eagle … I mean dog has landed!
After much trauma and indifferent service from an international pet relocation service, we have finally been reunited with Sherrie, my Dad’s dog. Poor thing has been on three flights – first from Kansas City, Missouri to Dulles, Washington, from Dulles to Amsterdam, then from Amsterdam to Cape Town and at last she is home with us. She arrived just after midnight last night and was happy to see us again with lots of licks and happy tail wagging. (It seems we were more traumatised by the endless delays and complications than she was).
The introduction to Dexter was a bit hairy for us – Dexter in his usual, larger than life, very exuberant way, tried to welcome Sherrie with much charging around and excitement which must have been very intimidating for a small dog. She held her own though and after they settled down (many hours later) things returned to some sort of normal here. Now Hercules … well that’s another story. Hercules is less than impressed. After being an “only
child cat” for 6 years we got Dexter. He’s finally accepted Dexter as being part of his life and we bring him another one of these strange barking animals. (At least this one is one fifth of the size of the last one!) So we still have to get Hercules and Sherrie accepting each other … that could take awhile.
What I wanted to share today is Sherrie’s enthusiasm for her new garden (or “yard” as an American dog would call it :)). She had a tiny, postage stamp yard at her home in the USA and ours is huge in comparison. She is loving it … she’s been exploring it all day and I got a few nice shots of her surveying the scene. She’s not done any digging (yet!), loves sniffing the plants and seems happiest outside in the open where she can run around and explore. I know my Dad would have been thrilled to see how quickly she made herself at home and how happy she seems when she explores her new space.
Sherrie is a Cairn Terrier. My Dad rescued her via a wonderful organisation called the Colonel Potter Cairn Rescue Network. Due to his age, one of the promises he made to them was that she would be well taken care of in the event that he passed on before she did. My daughter in turn promised my Father that she would bring Sherrie back to South Africa if that should occur. Sherrie was rescued by the Colonel Potter Network from a puppy mill and she then found herself with my Dad. He adored this little dog … she was his constant companion for the last 2 years. Sherrie is now six years old. Cairn Terriers apparently live 12 to 14 years so we have many years of enjoying Sherrie ahead of us.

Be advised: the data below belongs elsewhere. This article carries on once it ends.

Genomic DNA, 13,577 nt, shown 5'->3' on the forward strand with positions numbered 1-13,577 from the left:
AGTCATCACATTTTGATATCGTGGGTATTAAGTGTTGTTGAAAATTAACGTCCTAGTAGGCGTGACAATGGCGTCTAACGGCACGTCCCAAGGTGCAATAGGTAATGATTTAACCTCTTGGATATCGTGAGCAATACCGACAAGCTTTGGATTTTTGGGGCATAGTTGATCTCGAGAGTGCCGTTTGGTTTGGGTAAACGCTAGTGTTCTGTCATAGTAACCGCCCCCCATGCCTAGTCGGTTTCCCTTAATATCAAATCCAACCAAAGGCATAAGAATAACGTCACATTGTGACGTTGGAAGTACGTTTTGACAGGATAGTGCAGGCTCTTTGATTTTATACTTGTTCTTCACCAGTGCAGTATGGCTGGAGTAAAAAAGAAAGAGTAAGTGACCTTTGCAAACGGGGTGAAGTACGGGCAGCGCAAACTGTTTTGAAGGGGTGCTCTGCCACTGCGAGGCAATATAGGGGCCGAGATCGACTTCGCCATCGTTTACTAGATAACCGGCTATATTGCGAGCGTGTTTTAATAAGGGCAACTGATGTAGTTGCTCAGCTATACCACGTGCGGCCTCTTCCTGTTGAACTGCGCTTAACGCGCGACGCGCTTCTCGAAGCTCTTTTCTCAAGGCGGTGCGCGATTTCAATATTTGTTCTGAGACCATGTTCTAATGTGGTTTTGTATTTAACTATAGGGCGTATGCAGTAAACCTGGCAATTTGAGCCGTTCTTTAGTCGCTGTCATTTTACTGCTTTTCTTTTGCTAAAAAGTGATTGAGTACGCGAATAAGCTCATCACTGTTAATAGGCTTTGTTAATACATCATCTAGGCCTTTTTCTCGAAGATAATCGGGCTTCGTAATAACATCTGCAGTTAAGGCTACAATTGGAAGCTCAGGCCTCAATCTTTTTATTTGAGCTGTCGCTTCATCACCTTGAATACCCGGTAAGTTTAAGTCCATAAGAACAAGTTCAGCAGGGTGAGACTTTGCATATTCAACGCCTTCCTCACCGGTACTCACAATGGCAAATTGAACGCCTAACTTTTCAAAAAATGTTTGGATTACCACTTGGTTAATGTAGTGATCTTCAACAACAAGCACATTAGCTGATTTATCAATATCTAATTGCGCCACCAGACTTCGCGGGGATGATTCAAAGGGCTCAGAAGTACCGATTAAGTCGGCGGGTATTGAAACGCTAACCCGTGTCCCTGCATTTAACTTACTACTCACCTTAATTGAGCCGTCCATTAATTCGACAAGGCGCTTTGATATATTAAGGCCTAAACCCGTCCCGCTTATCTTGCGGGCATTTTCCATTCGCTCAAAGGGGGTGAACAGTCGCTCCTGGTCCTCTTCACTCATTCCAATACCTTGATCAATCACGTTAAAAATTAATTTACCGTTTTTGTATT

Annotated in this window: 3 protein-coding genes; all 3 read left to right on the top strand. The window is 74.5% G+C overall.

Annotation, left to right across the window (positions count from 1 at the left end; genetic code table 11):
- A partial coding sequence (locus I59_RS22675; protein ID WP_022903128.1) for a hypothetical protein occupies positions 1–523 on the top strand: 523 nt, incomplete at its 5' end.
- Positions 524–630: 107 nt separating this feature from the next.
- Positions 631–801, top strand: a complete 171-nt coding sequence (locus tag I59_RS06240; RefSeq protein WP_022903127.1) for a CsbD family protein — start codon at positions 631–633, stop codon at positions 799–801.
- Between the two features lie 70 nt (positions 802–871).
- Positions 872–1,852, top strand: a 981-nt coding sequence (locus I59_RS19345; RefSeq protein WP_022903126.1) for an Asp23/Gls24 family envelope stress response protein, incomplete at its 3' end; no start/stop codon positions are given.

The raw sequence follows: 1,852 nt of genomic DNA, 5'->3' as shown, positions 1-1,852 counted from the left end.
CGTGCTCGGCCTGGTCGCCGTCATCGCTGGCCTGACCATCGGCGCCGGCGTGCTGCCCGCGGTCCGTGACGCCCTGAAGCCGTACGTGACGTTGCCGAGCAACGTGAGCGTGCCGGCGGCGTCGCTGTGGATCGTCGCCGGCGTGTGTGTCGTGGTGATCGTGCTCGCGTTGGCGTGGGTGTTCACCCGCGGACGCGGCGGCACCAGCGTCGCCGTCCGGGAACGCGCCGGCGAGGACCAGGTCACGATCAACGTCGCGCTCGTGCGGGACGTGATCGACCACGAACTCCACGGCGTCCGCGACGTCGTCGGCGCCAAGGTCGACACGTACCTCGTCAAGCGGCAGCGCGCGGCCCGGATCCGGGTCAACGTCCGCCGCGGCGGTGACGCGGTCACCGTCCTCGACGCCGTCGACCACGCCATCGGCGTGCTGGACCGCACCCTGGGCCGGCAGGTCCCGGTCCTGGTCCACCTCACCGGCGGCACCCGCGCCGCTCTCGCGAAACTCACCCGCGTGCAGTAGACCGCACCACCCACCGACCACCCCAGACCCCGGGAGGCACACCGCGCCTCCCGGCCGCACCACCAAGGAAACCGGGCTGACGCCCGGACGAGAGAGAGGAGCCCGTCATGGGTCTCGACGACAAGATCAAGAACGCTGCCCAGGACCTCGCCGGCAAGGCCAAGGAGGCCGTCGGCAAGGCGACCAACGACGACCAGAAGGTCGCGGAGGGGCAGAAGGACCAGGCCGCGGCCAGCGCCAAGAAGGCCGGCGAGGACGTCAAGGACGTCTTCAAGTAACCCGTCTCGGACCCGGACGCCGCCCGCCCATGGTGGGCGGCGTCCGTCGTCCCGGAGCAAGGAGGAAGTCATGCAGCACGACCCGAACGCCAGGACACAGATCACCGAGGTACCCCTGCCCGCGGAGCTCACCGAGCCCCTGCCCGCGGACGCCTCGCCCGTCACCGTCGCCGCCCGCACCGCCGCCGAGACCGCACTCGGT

Thank you for reading … I know this is slightly off topic, but our pets are a great part of my garden as I love nothing more than their company when I potter around in it.
Cairn Terrier information (from Wikipedia).
The Cairn Terrier is one of the oldest terrier breeds, originating in the Scottish Highlands and recognized as one of Scotland’s earliest working dogs. It is used for hunting and burrowing prey among the cairns. Although the breed had existed long before, the name Cairn Terrier was a compromise suggestion after the breed was originally brought to official shows in the United Kingdom in 1909 under the name Short-haired Skye terriers. This name was not acceptable to The Kennel Club due to opposition from Skye Terrier breeders, and the name Cairn Terrier was suggested as an alternative. They are usually left-pawed, which has been shown in dogs to correlate to superior performance in tasks related to scent. Cairn Terriers are ratters. In Scotland they would search the cairns (man-made pile of stones) for rats and other rodents. Thus if one is kept as a household pet it will do the job of a cat, specifically catching and killing mice, rabbits, and squirrels – I hope this might help sort out my “Mole Problem”. 🙂
Referred to as a “big dog trapped in a small dog’s body” Cairn Terriers are adventurous, intelligent, strong, loyal, and tough–not a delicate lapdog. Like most terriers, they love to dig after real or imagined prey. They are vermin hunters. Cairns have potential aggression toward other animals with strong chasing instincts but will co-exist with them more readily than some other terriers.